printed, forwarded, or copied by unauthorized people. After
permission for a file has been restricted using IRM, the access
and usage restrictions are enforced no matter where the
I doubt most users would correctly use this feature, they are not system
administrators. This sounds good but can the system be bypassed by
anyone logging in with valid user credentials or by some with valid
credentials modifying the permissions?
*Arguments about "Cloud"*
* OpenOffice/LibreOffice does not provide any other deployment
option besides the desktop.
IMHO, cloud deployment will be secondary for most users, most of the
time. The primary issue for users is having the tools available and
access to the files. If the user has access to both the tools (local)
and the files (external) this issue is moot. See above comment about
* Microsoft provides a seamless experience across the PC, phone,
Really, Linux users can not use MSO and LO can be compiled/ported to
other devices because the code is available Compiling/porting is not
trivial. MSO is limited to what MS supports (or not supports)
* OpenOffice/LibreOffice may be limited in providing the next
generation of productivity, cloud computing, lacking the ecosystem
of enabling server and consumer collaboration technologies
likeSharePoint and SkyDrive.
Dropbox? UbuntuOne? AmazonWeb? There are several services for sharing
files between remote users. The only issue is which to chose. Also, IMHO
MS is pushing cloud centric models to drive users to a rental model for
MSO. If the data is in the cloud why not have the have MSO in the cloud
and charge a monthly rental fee to access both? MS probably hopes to
make more money this way.
I have one rule: If sales/marketing is pushing a "solution" I ask, "Does
the solution really benefit me or does it benefit the vendor?" For most
cloud models, I do not see any benefit for renting software for me but
considerable benefit for the vendor. I see some benefit for sharing
documents between devices and others and this can be done independently
of any software.
* Choosing Microsoft Office will help ensure that you can take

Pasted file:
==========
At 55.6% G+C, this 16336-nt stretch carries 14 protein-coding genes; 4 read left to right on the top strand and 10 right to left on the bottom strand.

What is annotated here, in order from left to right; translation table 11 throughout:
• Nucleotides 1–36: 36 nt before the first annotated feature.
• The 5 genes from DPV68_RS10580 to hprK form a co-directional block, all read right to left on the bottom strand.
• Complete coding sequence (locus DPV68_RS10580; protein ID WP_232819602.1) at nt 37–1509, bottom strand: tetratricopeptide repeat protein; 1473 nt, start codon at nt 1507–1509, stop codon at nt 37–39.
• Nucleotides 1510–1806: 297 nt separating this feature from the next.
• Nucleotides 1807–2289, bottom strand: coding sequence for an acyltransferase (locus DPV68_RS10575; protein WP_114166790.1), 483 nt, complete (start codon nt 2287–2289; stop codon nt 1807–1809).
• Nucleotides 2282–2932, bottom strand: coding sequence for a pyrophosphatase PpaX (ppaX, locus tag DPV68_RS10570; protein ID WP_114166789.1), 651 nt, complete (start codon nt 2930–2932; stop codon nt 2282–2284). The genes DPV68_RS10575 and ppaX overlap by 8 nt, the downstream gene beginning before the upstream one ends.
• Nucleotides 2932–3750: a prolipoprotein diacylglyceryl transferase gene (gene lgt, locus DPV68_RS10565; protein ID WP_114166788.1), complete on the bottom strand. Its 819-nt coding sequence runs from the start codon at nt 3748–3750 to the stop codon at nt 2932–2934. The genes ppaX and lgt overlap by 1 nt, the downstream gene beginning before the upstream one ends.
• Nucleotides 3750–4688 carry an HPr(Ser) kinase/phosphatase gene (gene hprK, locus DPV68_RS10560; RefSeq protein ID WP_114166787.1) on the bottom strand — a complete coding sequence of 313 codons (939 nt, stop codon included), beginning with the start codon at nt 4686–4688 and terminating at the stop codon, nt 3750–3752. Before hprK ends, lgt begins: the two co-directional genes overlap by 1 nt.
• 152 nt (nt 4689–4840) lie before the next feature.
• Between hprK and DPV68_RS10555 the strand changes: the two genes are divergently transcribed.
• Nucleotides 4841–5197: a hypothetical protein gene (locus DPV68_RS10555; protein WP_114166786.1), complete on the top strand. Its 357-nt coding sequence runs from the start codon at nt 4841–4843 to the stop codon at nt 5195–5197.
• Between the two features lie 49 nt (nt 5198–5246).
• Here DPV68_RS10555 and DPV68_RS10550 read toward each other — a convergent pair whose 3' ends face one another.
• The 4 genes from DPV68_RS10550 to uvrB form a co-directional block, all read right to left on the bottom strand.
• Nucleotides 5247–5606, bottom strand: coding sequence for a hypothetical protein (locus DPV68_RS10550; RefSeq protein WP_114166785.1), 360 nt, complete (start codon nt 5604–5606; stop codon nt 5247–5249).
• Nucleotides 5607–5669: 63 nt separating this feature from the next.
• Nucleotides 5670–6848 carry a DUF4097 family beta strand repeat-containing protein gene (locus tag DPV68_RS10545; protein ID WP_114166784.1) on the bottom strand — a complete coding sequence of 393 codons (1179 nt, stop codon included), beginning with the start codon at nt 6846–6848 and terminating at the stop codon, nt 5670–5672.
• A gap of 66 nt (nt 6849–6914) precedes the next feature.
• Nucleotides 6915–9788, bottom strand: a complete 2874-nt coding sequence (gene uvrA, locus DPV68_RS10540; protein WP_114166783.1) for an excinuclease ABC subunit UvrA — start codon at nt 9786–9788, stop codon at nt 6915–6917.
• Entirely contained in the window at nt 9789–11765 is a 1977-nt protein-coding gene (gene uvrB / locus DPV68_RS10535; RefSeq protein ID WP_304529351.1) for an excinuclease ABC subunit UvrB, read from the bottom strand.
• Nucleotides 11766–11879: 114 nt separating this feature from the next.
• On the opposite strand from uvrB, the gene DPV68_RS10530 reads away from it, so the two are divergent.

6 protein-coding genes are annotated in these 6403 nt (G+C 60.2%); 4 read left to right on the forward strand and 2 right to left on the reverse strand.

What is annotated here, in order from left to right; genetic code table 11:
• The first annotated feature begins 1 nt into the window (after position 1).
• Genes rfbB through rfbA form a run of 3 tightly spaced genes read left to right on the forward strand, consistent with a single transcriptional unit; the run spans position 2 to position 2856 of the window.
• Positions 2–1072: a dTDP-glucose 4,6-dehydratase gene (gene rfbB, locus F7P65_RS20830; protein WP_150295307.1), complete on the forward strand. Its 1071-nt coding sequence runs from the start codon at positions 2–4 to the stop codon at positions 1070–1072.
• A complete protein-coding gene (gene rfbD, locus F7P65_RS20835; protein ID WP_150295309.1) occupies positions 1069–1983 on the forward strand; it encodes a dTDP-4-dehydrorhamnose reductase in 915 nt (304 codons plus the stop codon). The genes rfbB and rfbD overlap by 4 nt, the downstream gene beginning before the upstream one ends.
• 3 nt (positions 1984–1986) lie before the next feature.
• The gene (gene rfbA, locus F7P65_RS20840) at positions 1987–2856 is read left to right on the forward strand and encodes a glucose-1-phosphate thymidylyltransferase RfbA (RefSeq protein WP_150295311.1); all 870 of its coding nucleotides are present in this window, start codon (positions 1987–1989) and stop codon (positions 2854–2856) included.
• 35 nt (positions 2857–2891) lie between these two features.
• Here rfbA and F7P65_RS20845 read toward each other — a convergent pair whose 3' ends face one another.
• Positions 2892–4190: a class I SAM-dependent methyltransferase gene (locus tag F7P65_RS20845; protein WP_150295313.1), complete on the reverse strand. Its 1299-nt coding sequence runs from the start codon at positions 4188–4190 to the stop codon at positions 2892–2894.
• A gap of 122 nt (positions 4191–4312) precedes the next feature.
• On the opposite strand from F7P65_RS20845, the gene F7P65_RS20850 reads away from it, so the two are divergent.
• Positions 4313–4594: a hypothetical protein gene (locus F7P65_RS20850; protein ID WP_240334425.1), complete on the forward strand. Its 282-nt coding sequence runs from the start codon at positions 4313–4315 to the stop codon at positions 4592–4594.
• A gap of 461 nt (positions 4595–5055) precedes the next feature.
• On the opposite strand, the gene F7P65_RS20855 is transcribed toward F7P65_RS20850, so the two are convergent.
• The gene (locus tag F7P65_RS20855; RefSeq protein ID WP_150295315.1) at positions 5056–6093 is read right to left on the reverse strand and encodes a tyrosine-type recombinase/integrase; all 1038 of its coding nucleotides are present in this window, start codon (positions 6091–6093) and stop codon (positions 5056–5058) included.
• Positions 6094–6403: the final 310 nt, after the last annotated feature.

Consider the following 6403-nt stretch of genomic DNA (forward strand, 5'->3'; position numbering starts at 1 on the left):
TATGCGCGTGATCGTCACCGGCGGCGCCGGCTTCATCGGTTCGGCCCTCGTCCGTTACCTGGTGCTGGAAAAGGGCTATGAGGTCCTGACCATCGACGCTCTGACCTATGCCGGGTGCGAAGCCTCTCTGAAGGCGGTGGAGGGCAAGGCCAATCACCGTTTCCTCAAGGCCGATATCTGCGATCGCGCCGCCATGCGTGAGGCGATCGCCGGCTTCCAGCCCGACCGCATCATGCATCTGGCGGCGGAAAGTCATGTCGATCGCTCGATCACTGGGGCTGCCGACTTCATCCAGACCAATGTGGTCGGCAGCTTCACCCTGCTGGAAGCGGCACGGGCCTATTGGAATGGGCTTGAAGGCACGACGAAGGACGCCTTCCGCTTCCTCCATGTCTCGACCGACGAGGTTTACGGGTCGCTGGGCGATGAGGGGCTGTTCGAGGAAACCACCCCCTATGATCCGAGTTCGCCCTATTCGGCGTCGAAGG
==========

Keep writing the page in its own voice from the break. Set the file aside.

advantage of the next generation of productivity software.
Pure marketing hype. Also, how many new features do users need? IMHO,
most users would like improved implementations of existing features not
many truly new features. Make the software better at what it does and
make useful but obscure features more accessible/visible. For example I
like any improvements for importing and exporting MSOX formats since I
receive them periodically. But this is not a new feature but improvement
to an existing feature.
Is it possible to add this to a wiki or something please. We can work
on it collaboratively :)
+1 - see inline comments
Most of MS' talking points are about collaboration with others. LO
offers tools for collaboration with others so this is not the real
issue. The issue to MS is that LO does not offer a cloud version but
this ignores what really is needed for collaboration. What is really
needed is the ability to share files with other users and numerous
methods services are available to do this. Where the LO is installed is
not critical along as users have access to LO. IMHO, MS is trying to
push a software rental model using the cloud versus a software purchase
model. The rental model is likely to make more money for MS over the
life of the product. Assuming an annual rental of about $300 ($25/month)
one can easily spend more over time than if they purchased. LO and AOO
use the purchase model, the user installs locally but since LO and AOO
are both free the user has unlimited downloads/installs to any device.
Another point is that MS is saying they support a wide variety of
devices which is not strictly true, they do not support many OS'. LO and
AOO have many official versions available for many devices but because
the source code is available users are able to compile/port either to
any device. One can argue LO and AOO can potentially support all devices
on the market while MS only supports selected devices/OS' with
unsupported users having no options.
IMHO the MS security features are probably more dangerous because they
allow untrained users to make important security decisions. While there
are potential benefits the problem is that most users are well versed in
security issues. Thus they are liable to make serious mistakes when
implementing anything beyond password protection of a document. Also, MS
has a long, dismal history with security issues so why should one assume
they implemented best practices.
Most direct feature comparisons are disingenuous because LO/AOO often
implement the same feature/functionality differently. Some cases LO/AOO
has a better implementation and in some cases MSO has the better one.
Also, when one downloads LO/AOO one gets the entire suite while MSO is
offered with different retail selections so direct comparison should
specify which MSO retail selection is being discussed. LO is clearly
more feature rich than the less expensive MSO variants by virtue of
Integration with Outlook, IMHO, sounds good but is really not that
useful and the principal functionality can be replaced by other FOSS